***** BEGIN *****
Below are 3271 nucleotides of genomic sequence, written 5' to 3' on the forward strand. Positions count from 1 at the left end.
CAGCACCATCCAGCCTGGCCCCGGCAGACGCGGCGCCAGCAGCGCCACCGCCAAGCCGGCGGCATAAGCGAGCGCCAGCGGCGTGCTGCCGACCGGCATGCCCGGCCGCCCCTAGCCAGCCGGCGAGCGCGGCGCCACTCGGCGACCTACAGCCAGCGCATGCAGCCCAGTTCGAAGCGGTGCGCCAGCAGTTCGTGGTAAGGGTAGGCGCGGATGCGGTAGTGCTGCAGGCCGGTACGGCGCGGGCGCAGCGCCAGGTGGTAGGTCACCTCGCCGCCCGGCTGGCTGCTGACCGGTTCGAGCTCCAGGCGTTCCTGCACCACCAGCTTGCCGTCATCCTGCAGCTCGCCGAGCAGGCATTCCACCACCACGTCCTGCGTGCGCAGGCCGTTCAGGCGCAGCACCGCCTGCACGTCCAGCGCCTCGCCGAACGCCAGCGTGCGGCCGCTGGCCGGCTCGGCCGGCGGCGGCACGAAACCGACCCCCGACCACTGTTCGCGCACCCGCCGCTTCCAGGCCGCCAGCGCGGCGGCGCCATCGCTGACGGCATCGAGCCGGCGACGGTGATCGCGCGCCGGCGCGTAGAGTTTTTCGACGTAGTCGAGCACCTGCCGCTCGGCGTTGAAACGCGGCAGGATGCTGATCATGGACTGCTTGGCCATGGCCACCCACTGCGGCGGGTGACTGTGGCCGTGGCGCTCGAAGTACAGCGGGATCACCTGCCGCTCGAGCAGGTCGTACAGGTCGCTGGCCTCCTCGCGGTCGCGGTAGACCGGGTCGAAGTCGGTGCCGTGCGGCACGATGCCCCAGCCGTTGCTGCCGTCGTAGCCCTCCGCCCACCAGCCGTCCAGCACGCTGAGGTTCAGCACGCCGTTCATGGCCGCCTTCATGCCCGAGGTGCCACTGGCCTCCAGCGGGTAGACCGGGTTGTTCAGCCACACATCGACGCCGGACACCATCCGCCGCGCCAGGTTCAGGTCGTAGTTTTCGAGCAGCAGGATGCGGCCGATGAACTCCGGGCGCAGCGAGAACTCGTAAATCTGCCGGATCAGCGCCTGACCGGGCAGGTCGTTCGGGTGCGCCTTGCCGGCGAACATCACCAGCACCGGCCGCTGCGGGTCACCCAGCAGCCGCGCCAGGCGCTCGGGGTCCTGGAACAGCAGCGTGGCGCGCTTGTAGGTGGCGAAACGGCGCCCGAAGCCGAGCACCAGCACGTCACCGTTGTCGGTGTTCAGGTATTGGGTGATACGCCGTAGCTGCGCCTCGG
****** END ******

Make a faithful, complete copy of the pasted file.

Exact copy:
Below are 3271 nucleotides of genomic sequence, written 5' to 3' on the forward strand. Positions count from 1 at the left end.
CAGCACCATCCAGCCTGGCCCCGGCAGACGCGGCGCCAGCAGCGCCACCGCCAAGCCGGCGGCATAAGCGAGCGCCAGCGGCGTGCTGCCGACCGGCATGCCCGGCCGCCCCTAGCCAGCCGGCGAGCGCGGCGCCACTCGGCGACCTACAGCCAGCGCATGCAGCCCAGTTCGAAGCGGTGCGCCAGCAGTTCGTGGTAAGGGTAGGCGCGGATGCGGTAGTGCTGCAGGCCGGTACGGCGCGGGCGCAGCGCCAGGTGGTAGGTCACCTCGCCGCCCGGCTGGCTGCTGACCGGTTCGAGCTCCAGGCGTTCCTGCACCACCAGCTTGCCGTCATCCTGCAGCTCGCCGAGCAGGCATTCCACCACCACGTCCTGCGTGCGCAGGCCGTTCAGGCGCAGCACCGCCTGCACGTCCAGCGCCTCGCCGAACGCCAGCGTGCGGCCGCTGGCCGGCTCGGCCGGCGGCGGCACGAAACCGACCCCCGACCACTGTTCGCGCACCCGCCGCTTCCAGGCCGCCAGCGCGGCGGCGCCATCGCTGACGGCATCGAGCCGGCGACGGTGATCGCGCGCCGGCGCGTAGAGTTTTTCGACGTAGTCGAGCACCTGCCGCTCGGCGTTGAAACGCGGCAGGATGCTGATCATGGACTGCTTGGCCATGGCCACCCACTGCGGCGGGTGACTGTGGCCGTGGCGCTCGAAGTACAGCGGGATCACCTGCCGCTCGAGCAGGTCGTACAGGTCGCTGGCCTCCTCGCGGTCGCGGTAGACCGGGTCGAAGTCGGTGCCGTGCGGCACGATGCCCCAGCCGTTGCTGCCGTCGTAGCCCTCCGCCCACCAGCCGTCCAGCACGCTGAGGTTCAGCACGCCGTTCATGGCCGCCTTCATGCCCGAGGTGCCACTGGCCTCCAGCGGGTAGACCGGGTTGTTCAGCCACACATCGACGCCGGACACCATCCGCCGCGCCAGGTTCAGGTCGTAGTTTTCGAGCAGCAGGATGCGGCCGATGAACTCCGGGCGCAGCGAGAACTCGTAAATCTGCCGGATCAGCGCCTGACCGGGCAGGTCGTTCGGGTGCGCCTTGCCGGCGAACATCACCAGCACCGGCCGCTGCGGGTCACCCAGCAGCCGCGCCAGGCGCTCGGGGTCCTGGAACAGCAGCGTGGCGCGCTTGTAGGTGGCGAAACGGCGCCCGAAGCCGAGCACCAGCACGTCACCGTTGTCGGTGTTCAGGTATTGGGTGATACGCCGTAGCTGCGCCTCGG